Monday, December 9, 2013
Are you steadfast? That’s a word we don’t use in today’s parlance, but it’s worth including.
Steadfastness means that we keep on keeping on. Sometimes, the word “patience” is used in place of steadfastness. The problem is that “patience” has overtones of “putting up with.”
When my high school friend, George, was voted the most patient in our class, he didn’t like it one bit. Patience is just not as rich a word as steadfastness. One ingredient in being steadfast is the capacity to work at seemingly impossible things. Isaiah offers us an array of surprising and impossible images: the wolf lying down with the lamb, the baby playing in the cobra’s den. Impossible! Get real! Everyone knows that a lamb in a wolf’s lair is lunch.
The steadfast are ready to live through seemingly impossible things. The steadfast also hang on when it is tempting to let go, walk away, cave in. I think of hospice workers who tenaciously serve the dying who have no personal or familial claim, or government professionals who work behind the scenes preparing the way for peace accords and breakthroughs.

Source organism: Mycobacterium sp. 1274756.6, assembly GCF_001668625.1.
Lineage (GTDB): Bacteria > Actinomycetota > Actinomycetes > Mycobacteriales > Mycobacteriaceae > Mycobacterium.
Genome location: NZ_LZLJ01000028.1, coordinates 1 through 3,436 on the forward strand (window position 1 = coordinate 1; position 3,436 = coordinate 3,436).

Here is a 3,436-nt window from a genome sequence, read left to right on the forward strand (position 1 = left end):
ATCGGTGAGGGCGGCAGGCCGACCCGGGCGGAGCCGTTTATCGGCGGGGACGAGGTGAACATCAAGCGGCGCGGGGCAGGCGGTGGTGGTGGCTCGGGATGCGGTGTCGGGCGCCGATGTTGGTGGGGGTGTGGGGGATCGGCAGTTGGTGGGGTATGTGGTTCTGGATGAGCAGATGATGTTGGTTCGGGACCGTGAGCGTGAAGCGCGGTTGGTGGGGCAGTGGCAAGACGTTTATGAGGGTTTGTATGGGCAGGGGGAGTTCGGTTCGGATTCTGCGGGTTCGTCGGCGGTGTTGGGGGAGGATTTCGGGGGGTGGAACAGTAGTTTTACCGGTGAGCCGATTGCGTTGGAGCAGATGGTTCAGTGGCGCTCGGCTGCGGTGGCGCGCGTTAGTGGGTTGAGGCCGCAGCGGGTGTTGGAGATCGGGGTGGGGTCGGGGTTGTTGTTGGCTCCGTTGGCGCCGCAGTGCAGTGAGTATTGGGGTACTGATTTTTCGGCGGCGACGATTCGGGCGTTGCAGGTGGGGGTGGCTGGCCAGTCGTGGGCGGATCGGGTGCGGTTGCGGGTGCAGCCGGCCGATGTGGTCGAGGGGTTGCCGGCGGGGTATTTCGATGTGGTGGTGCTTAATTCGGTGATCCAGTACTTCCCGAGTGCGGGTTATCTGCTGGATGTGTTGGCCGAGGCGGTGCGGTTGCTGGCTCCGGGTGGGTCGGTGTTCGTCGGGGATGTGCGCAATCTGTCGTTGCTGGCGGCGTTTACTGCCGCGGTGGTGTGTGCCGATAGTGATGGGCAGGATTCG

John the Baptist is certainly an example of steadfast love. His vision of God’s reign led him to preach and act with conviction. He would not be dissuaded, even though his words led to his death.
Being steadfast is no easy thing. Some days, we have no vision to draw on – only a glimpse, if that. In fact, some days all the steadfast person can do is to put one foot in front of another. We may think they don’t, but the steadfast need encouragement. On the day after Thanksgiving, the steadfast women and men camped on the National Mall in Washington calling for immigration reform. That day, they received encouragement from Michelle and Barack Obama, who came to sit with them, to listen, and to talk. The president said to them: “Don’t ruin your health.” The fasting men and women then passed on the call to fast a day at a time to supporters.
There are many ways to be steadfast. Not every life situation requires us to be steadfast. It is not virtue to stay in an abusive relationship. Cut loose, for the sake of life.
You and I are not born steadfast. We become steadfast through practice. We learn the meaning of steadfastness from others, figures like Mary, Joseph, and John the Baptist. Choose steadfastness among other Christmas gifts for your spirit. Priceless!
~Joan Sobala, SSJ